All entries for Monday 01 November 2010
November 01, 2010
Ok, so I was at my PP1 school today and I observed four exemplary lessons with three excellent teachers. What I'm about to blog about should not be seen as a criticism of the teachers, but of maths as a subject.
The first lesson was a year twelve lesson about coordinate geometry: finding gradients, midpoints, lengths and equations of straight lines. The pupils were using this formula: y-y' = m(x-x'). If you have the gradient and a point, you can work out the equation, and if you have two points but no gradient, you can also work out the equation. This is not a formula I ever used in school, although I do remember being told it. When I was working out equations of straight lines, I sketched them first, and then just sort of worked it out. I'd find the gradient first (change in y over change in x, a sort of formula but not as rigid and equationy as the above) and then if it was, say, 3 I'd write y = 3x + c , substitute my point in and rearrange to get c. This all felt quite intuitive to me after I was told it once, and I never forgot how to do it. I observed some very talented maths students asking me: is it y on the left or x? Is it y-y' or y'-y? What if I don't have two ys and two xs? The formula is emphasised in text books and such because it's supposed to be easy to remember and execute. But wouldn't a more relational understanding of coordinate geometry be better? Pupils were asking me, what's the formula for a perpendicular bisector? Well I have no idea if there is one, but if there were, it would have to be pretty complicated. But if you understand how points and gradients and lengths work, you can work out absolutely anything, given enough information. I think what we need are relationships (thought of as as sentences, pictures, or even just feelings) rather than formulae. Pupils doing A level maths should have the cognitive ability to think relationally rather than instrumentally.
The next two lessons were entirely different year groups but partly involved the same concept: formulae for areas and perimeters. I tried to think carefully about my thought processes when it comes to finding the perimeter of a rectangle. Do I think of a formula and substitute in the length and width? After metacognising on this, I realised I don't really: I see the four lengths of the rectangle in my head, and add them up in whatever way is convenient: sometimes I double both and add them, sometimes I add them and then double. The formula 2l + 2w never enters into it. In the year 7 class, the teacher asked pupils for their ways of working out the perimeter. They came up with: l + w + l +w, (l+w)x2, and l+l+w+w. The teacher then said, although they're all really good methods, the one that is most recognised is 2l+2w, and that they should learn that. I sort of got the feeling the teacher resented having to say this. The pupils had already done several questions on finding perimeters of rectangles, and were then told to do some more, using the proper formula and writing it out in a specific way. For some reason, the pupils who, ten minutes ago, could find the answers, were suddenly getting wrong answers and saying they were stuck! I don't doubt that the pupils will eventually get the hang of it and will be successful with the formula in the future, but it does still feel like a step backwards in terms of learning.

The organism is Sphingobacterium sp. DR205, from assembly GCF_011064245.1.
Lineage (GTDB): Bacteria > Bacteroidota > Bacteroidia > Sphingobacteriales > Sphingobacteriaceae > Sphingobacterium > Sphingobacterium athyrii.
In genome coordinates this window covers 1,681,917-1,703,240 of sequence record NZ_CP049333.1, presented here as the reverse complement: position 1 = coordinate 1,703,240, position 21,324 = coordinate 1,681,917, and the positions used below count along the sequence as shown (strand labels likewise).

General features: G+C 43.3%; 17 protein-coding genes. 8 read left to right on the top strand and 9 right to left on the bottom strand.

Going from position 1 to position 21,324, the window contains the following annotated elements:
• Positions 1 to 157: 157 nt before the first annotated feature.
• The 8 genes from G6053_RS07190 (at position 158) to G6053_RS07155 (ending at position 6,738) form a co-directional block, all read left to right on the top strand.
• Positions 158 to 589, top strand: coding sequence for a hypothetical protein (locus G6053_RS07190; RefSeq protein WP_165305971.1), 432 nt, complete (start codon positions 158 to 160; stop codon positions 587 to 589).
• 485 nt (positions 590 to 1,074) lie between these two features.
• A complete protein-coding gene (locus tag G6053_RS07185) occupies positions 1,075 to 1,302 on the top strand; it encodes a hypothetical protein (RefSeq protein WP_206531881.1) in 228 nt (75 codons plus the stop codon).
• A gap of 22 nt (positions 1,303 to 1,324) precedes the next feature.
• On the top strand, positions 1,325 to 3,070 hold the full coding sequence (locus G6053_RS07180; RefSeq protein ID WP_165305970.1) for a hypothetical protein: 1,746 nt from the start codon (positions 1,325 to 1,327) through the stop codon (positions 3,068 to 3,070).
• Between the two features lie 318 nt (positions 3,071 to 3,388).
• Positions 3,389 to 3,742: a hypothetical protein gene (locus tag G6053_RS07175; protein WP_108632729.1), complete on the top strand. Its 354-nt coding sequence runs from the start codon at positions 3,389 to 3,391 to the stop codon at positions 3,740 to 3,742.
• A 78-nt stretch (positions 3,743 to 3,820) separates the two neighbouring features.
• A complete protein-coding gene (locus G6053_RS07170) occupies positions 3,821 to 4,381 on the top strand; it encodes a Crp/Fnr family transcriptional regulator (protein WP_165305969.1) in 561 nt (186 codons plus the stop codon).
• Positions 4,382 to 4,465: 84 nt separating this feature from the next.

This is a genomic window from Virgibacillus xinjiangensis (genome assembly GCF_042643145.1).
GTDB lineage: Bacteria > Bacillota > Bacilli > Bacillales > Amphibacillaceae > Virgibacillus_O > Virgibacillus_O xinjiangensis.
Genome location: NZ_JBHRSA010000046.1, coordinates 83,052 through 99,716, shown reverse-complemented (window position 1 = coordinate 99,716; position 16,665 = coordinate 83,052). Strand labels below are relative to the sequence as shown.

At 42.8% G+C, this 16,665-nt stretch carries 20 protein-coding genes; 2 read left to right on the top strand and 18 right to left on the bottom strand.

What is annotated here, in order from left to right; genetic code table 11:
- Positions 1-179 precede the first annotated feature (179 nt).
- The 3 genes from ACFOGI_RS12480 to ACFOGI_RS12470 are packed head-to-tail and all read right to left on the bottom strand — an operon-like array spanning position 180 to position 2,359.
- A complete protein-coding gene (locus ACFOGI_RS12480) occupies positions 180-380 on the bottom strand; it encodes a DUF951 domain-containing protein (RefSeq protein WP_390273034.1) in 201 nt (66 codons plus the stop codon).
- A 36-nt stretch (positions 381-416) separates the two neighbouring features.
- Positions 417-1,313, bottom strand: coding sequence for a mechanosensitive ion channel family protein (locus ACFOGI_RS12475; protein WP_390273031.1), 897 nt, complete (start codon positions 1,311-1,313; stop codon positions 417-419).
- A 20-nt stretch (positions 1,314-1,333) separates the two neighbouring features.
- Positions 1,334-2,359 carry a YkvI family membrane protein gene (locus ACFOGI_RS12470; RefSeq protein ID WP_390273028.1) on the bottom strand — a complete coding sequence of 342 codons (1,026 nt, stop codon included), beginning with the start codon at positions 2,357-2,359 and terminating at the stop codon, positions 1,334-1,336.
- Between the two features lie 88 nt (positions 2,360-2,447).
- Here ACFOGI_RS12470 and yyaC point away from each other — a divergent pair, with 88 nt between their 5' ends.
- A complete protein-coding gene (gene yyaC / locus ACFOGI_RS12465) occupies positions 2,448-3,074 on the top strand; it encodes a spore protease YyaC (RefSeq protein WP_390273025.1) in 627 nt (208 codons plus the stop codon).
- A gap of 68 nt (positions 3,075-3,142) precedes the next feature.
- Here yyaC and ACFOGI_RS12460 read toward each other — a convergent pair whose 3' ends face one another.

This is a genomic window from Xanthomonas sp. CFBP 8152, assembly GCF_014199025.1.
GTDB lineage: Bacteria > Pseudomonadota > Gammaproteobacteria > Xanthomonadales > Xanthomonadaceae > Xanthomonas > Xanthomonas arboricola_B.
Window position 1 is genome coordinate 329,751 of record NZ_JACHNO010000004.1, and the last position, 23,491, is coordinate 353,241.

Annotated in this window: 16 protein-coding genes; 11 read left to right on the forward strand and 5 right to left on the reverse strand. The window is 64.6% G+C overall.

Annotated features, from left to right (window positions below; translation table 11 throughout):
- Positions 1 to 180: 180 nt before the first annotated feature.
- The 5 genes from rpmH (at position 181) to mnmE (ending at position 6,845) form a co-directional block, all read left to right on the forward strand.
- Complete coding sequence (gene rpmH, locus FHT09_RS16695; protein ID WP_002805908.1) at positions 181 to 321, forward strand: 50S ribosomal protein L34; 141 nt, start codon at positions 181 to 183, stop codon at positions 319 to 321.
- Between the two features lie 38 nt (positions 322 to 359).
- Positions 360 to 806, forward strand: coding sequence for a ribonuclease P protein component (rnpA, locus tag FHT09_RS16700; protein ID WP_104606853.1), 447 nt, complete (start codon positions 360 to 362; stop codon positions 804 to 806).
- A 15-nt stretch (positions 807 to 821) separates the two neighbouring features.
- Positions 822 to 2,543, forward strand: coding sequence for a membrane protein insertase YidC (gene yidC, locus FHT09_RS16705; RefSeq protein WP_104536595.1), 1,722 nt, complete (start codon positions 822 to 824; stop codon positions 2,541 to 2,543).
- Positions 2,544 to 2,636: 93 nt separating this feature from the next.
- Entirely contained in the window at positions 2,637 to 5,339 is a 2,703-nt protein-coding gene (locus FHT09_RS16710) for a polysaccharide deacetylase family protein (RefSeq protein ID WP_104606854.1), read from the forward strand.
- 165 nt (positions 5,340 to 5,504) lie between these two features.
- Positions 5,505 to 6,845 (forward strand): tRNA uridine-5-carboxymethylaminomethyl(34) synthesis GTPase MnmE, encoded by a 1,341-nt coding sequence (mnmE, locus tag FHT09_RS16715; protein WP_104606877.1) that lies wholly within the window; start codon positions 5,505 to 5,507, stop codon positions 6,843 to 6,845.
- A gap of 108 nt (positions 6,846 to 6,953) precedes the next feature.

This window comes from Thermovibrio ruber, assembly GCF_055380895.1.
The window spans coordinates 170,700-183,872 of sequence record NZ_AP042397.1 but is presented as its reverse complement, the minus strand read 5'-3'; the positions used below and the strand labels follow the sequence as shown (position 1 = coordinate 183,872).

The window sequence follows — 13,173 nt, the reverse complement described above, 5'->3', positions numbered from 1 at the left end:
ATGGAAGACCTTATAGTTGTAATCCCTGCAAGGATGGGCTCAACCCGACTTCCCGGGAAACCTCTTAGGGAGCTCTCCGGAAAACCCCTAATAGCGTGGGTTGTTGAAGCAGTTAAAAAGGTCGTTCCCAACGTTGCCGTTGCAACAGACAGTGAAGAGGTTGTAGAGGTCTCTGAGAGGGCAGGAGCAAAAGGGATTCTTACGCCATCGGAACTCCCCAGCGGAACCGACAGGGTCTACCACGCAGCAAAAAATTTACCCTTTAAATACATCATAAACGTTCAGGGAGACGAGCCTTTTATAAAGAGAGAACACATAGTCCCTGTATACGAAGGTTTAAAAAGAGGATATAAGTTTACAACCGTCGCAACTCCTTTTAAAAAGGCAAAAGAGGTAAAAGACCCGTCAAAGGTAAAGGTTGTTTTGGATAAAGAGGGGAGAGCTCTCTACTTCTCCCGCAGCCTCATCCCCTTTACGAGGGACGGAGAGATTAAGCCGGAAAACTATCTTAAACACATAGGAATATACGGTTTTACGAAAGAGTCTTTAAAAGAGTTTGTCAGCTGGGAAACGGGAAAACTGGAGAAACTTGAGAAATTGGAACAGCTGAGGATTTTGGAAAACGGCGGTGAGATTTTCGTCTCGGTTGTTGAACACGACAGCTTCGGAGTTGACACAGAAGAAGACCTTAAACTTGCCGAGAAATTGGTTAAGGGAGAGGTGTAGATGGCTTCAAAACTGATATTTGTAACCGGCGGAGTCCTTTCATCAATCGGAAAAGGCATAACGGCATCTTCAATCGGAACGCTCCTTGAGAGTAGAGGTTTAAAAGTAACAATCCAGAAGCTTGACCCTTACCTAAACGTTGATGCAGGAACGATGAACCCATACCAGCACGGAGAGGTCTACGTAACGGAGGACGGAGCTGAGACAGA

The lessons didn't mention trapeziums, but I'm going to reflect on my way of working out the area of them. For some reason, I could never ever ever remember the formula for the area of a trapezium. It was one I always had to look up (even during my degree, how embarrassing!) Just now, I've been drawing pictures on a scrap of paper, trying to see why the formula is 1/2(a+b)x h. I remembered Charlie telling me a few weeks ago that it was the average of the two parallel sides times the height. I was trying to draw a picture that shows why it's the average. To be honest, I still can't! There are just too many types of trapeziums (proper ones, parallelogrammy ones, wonky ones...) for me to work it out. This is probably why I could never remember the formula. You see, the area of a triangle fornula makes perfect sense to me, it's half a rectangle. The trapezium one just seems odd to me. However, as long as I can sketch it, I can work out the area of any trapezium just by breaking it into triangles and rectangles. My relational understanding of polygons allows me to do this. So what's the point in having a formula?
If you're interested in this sort of thing and would like to know what I'm on about when I say instrumental/relational understanding, read Skemp's classic paper (google: relational instrumental Skemp). And if anyone knows why the formula for the area of a trapezium is as it is, answers on a postcard to the "C" pigeon hole in the Avon building please!
Emma x x x